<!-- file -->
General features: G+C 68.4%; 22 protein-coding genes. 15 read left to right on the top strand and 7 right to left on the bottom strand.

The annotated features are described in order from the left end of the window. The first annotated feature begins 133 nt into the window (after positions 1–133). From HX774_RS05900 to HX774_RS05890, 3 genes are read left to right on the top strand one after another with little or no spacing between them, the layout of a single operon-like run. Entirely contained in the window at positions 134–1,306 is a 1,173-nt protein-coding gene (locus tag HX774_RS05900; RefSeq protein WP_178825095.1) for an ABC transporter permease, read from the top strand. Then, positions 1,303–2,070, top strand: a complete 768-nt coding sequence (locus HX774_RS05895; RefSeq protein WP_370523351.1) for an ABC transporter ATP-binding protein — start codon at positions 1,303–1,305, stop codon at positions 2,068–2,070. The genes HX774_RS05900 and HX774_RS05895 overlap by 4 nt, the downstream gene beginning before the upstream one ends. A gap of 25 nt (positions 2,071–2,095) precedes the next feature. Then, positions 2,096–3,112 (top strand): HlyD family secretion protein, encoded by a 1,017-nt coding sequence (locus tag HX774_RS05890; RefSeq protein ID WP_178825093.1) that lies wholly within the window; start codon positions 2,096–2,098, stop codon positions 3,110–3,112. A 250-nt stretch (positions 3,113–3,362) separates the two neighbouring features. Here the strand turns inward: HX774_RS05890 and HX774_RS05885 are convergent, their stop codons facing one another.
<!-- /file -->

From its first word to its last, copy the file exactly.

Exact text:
General features: G+C 68.4%; 22 protein-coding genes. 15 read left to right on the top strand and 7 right to left on the bottom strand.

The annotated features are described in order from the left end of the window. The first annotated feature begins 133 nt into the window (after positions 1–133). From HX774_RS05900 to HX774_RS05890, 3 genes are read left to right on the top strand one after another with little or no spacing between them, the layout of a single operon-like run. Entirely contained in the window at positions 134–1,306 is a 1,173-nt protein-coding gene (locus tag HX774_RS05900; RefSeq protein WP_178825095.1) for an ABC transporter permease, read from the top strand. Then, positions 1,303–2,070, top strand: a complete 768-nt coding sequence (locus HX774_RS05895; RefSeq protein WP_370523351.1) for an ABC transporter ATP-binding protein — start codon at positions 1,303–1,305, stop codon at positions 2,068–2,070. The genes HX774_RS05900 and HX774_RS05895 overlap by 4 nt, the downstream gene beginning before the upstream one ends. A gap of 25 nt (positions 2,071–2,095) precedes the next feature. Then, positions 2,096–3,112 (top strand): HlyD family secretion protein, encoded by a 1,017-nt coding sequence (locus tag HX774_RS05890; RefSeq protein ID WP_178825093.1) that lies wholly within the window; start codon positions 2,096–2,098, stop codon positions 3,110–3,112. A 250-nt stretch (positions 3,113–3,362) separates the two neighbouring features. Here the strand turns inward: HX774_RS05890 and HX774_RS05885 are convergent, their stop codons facing one another.